Last week, SF Pride announced the major performers for its virtual lineup. These performances, which are to replace those normally held at Civic Center Plaza, will be streamed Saturday, June 27, from 1 to 9 p.m. and on Sunday, June 28 from 2 to 7 p.m.

The first performers in the livestream were announced June 12, and include gay bounce musician Big Freedia (who will be Saturday's headliner); gay "American Idol" finalist David Hernandez; Australian singer-songwriter Betty Who; San Francisco-based drag performers Sister Roma, Honey Mahogany, Per Sia, and Yves Saint Croissant; trans artists Urias and Dorian Electra; and queer Chicago rapper Kidd Kenn.

In a news release June 18, more events and performers were announced. Decades of Drag, a conversation among drag artists and activists, will include Heklina, Mahogany, Roma, Landa Lakes, Peaches Christ, and Madd Dogg 20/20.

Additional artists to perform include electronic music artist and activist Madame Gandhi; the gay singer Vincint; Elena Rose; lesbian singer Krystle Warren; Mission district-based singer La Doña; and Bay Area-based DJ Lady Ryan.

In a June 23 news release, SF Pride announced that Thelma Houston, who topped the charts with her 1977 hit "Don't Leave Me This Way," will be the Sunday headliner.

"Thelma Houston and Big Freedia are iconic performers whose lives and work are representative of the joy and hope found in performing arts, alongside their role in empowering others as we navigate the struggles of equality and justice. We couldn't be more thrilled that they will headline Pride 50," Fred Lopez, SF Pride's executive director, stated.

"In a year when we are more aware than ever that our culture owes a huge debt to Black voices, these and other artists are elevating the Pride experience," he added. "We are thankful to them as we continue the fight for change and remain resilient. This weekend's lineup will inspire hope as we reflect on the last 50 years, and look ahead."

The programming will also include "a spotlight on Openhouse and the living legacy of Black queer and transgender activism." The spotlight will occur June 28, according to Karyn Skultety, Ph.D., a bi woman who is executive director of Openhouse, an LGBTQ senior agency.

The event will also include Ephraim Getahun, who is an Openhouse community liaison; and Andrea Horne, an Openhouse community member.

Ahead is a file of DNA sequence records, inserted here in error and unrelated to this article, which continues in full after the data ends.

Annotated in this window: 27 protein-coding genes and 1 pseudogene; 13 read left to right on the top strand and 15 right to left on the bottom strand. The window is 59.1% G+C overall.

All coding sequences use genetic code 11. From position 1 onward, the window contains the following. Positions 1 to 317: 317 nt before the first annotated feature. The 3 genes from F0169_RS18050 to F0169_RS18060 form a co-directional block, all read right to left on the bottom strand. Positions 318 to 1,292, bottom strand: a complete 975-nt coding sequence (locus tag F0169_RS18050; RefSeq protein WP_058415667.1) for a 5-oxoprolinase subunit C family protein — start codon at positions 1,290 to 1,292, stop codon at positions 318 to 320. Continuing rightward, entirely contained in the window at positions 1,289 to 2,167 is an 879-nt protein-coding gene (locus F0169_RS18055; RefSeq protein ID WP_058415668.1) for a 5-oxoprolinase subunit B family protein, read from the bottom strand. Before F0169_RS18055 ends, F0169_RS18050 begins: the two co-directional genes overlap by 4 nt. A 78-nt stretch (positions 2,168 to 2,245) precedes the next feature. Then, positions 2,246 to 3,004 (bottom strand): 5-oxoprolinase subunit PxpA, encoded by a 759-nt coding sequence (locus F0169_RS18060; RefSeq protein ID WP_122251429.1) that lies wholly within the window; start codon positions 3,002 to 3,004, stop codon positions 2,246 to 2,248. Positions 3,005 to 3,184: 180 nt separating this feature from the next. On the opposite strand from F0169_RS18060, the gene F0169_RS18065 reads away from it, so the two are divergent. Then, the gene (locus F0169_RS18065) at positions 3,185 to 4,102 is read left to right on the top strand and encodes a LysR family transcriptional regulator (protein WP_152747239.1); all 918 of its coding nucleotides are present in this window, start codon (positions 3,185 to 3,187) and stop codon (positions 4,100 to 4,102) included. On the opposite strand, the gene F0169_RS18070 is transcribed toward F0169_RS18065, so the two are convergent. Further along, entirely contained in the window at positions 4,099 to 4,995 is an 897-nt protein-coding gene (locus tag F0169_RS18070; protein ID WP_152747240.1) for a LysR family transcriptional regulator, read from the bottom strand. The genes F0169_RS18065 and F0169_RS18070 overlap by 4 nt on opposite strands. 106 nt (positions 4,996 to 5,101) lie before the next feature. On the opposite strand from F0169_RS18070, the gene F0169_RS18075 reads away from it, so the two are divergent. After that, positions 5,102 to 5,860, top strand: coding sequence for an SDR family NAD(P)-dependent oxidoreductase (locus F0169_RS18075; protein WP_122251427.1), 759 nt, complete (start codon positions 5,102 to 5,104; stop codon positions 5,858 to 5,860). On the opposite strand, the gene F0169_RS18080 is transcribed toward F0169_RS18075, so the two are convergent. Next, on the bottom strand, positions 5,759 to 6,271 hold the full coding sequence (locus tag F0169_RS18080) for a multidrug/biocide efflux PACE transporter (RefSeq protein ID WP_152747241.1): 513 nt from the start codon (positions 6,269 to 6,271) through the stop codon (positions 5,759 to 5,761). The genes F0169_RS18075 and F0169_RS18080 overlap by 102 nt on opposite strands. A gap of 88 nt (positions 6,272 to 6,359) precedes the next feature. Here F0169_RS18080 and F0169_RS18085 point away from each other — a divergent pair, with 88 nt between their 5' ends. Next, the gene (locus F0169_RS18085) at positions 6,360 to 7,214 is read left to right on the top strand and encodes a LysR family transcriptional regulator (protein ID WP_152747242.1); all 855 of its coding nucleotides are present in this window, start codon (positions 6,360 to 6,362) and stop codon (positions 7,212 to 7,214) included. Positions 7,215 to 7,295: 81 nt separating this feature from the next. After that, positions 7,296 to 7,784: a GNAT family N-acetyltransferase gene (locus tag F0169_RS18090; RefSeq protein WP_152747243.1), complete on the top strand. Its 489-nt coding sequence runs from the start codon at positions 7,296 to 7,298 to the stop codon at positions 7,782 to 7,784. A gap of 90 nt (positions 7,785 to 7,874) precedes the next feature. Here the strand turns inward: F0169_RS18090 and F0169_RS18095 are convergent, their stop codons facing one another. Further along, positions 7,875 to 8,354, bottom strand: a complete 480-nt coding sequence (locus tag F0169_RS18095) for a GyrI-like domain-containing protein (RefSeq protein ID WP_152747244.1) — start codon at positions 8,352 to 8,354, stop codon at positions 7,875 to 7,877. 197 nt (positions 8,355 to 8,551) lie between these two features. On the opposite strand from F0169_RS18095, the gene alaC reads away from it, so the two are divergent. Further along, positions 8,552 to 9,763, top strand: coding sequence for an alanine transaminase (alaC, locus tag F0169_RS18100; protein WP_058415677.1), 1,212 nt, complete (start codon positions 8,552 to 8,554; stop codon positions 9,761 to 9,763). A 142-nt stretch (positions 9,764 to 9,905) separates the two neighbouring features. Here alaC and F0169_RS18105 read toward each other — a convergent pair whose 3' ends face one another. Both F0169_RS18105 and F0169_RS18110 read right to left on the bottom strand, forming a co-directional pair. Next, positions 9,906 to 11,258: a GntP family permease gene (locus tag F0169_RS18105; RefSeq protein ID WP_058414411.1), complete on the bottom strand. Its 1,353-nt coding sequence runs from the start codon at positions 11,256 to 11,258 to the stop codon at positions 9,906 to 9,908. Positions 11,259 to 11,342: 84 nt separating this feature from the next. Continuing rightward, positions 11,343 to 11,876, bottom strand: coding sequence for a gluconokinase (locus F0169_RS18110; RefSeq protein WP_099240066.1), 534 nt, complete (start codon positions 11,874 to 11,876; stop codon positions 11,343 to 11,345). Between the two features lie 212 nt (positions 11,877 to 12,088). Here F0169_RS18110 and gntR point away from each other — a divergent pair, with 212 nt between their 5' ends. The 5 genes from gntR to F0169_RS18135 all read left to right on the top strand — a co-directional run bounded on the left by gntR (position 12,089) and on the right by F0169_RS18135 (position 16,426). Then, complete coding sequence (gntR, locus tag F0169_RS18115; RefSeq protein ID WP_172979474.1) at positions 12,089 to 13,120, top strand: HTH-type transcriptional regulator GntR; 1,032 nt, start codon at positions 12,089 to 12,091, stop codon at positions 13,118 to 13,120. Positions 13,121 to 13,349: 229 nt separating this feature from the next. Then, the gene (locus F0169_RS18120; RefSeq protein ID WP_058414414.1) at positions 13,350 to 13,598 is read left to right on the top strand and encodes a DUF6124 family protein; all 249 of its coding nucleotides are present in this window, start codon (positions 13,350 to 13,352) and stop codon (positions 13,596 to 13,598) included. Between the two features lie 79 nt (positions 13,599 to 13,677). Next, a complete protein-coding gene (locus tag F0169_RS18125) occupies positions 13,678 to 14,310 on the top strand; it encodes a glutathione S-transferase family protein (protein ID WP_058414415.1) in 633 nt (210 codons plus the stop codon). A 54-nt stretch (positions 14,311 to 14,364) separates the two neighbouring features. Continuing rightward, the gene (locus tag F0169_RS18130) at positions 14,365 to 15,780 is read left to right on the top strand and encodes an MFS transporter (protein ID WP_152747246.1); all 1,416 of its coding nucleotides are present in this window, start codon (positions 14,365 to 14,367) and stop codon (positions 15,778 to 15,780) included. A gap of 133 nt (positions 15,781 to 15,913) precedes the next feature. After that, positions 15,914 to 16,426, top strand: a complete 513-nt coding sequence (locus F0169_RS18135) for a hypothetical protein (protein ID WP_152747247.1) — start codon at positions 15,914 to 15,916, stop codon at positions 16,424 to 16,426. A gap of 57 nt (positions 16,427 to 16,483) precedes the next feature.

SF Pride noted that Imani Rupert-Gordon, a Black woman who is the executive director of the National Center for Lesbian Rights, will be discussing the Black Lives Matter movement. Kim Petras, a trans female singer, will be doing "A deep dive into the history of the LGBTQ+ community in music," the release noted.

"Additional special appearances include Bay Area American Indian Two-Spirits, body positive warrior Harnaam Kaur, Alphabet Rockers, Cheer SF (celebrating 40 years!), a conversation on the intersection of Black and gay issues between 'Dear White People' creator Justin Simien and cast member Griffin Matthews, and best-of performances from San Francisco's oldest queer bar The Stud," the SF Pride release states.

Community-themed stages — such as the Latin Stage, the Soul of Pride stage, and the Women's Stage — will be viewable on a concurrent stream.

In lieu of this year's parade, the SF Pride organization is encouraging people to tune into KBCW-TV at 5 p.m. June 28 to watch a three-hour special titled "Pride 50: Generations of Hope."

"This special will feature archival parade footage as well as reflections on the many voices of the annual Pride parade and the diverse viewpoints of LGBTQ+ communities," the release states.

Virtual celebration to honor Phyllis Lyon
HealthRIGHT 360 and Lyon-Martin Health Services will be hosting "A Virtual Rainbow Celebration" at 5 p.m. Thursday, June 25.

The focus will be not only to commemorate the 50th anniversary of SF Pride, but also on the commemoration of the 40th anniversary of the Lyon-Martin clinic, which primarily serves trans women and people of color.

The celebration will also honor the life of Phyllis Lyon, the LGBT rights pioneer and namesake for the Lyon-Martin clinic who died earlier this year. (Her partner, Del Martin, the clinic's other namesake, passed away in 2008.)

Exploratorium to hold special on rainbows
San Francisco's Exploratorium will be presenting "Full-Spectrum Science: Rainbows" Thursday, June 25, at 7 p.m. Scientist Ron Hipschman will be teaching Facebook and YouTube viewers about the science behind rainbows.

"This Pride Month, we'll look again at the rainbow in all its glory — from its meaning in the Pride flag to the optics of real rainbows to rainbows in art and popular culture," an Exploratorium news release states. "You'll even learn how to make rainbows of your own."

Openhouse intergenerational event